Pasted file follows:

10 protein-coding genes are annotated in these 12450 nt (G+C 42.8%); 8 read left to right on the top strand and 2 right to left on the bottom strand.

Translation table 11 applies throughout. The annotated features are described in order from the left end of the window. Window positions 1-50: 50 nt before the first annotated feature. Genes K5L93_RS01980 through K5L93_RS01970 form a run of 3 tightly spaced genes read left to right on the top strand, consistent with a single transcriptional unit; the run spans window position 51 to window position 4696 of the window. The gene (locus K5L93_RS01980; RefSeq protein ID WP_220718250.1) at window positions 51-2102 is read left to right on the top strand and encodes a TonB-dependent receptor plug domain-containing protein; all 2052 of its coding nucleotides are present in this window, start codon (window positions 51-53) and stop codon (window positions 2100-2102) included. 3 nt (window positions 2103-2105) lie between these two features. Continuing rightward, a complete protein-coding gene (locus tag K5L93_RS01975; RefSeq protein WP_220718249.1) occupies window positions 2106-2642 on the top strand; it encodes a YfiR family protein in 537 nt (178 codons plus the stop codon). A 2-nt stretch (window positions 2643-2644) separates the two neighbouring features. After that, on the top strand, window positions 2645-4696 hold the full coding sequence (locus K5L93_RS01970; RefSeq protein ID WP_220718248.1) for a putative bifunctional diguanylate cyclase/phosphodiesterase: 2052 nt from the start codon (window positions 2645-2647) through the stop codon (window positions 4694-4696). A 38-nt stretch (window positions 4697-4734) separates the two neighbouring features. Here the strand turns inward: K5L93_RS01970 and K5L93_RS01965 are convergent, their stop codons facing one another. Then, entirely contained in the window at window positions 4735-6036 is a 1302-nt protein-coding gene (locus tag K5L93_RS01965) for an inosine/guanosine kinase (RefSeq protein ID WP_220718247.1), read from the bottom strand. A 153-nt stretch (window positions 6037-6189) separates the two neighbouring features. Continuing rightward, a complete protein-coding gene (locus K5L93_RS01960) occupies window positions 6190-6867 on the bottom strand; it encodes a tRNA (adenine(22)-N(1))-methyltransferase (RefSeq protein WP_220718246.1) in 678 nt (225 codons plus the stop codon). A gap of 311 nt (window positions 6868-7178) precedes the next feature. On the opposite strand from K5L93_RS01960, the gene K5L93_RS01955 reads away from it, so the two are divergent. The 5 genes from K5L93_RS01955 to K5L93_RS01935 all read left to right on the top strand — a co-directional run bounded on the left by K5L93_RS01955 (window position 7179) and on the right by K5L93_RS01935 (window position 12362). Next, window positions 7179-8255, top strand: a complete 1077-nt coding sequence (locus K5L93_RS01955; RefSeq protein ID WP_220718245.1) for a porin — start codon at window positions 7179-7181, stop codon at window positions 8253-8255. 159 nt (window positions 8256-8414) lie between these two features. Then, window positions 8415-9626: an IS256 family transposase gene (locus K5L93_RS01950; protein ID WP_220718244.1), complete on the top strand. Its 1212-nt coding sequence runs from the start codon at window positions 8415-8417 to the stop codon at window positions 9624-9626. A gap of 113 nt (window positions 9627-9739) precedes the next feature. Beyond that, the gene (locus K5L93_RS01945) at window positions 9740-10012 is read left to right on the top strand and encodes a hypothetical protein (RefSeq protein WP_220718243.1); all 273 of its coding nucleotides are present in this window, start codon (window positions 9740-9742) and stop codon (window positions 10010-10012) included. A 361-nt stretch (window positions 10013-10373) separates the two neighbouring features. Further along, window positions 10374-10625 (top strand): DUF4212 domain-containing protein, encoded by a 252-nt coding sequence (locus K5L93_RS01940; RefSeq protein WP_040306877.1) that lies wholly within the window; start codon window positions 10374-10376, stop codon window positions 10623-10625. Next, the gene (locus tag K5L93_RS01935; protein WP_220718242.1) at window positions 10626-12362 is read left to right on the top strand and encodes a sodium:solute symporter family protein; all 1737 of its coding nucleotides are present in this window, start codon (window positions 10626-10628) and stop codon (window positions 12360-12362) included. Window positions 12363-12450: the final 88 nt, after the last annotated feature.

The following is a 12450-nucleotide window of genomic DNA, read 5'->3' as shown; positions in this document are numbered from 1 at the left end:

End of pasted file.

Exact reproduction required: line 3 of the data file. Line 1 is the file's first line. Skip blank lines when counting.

The following is a 12450-nucleotide window of genomic DNA, read 5'->3' as shown; positions in this document are numbered from 1 at the left end: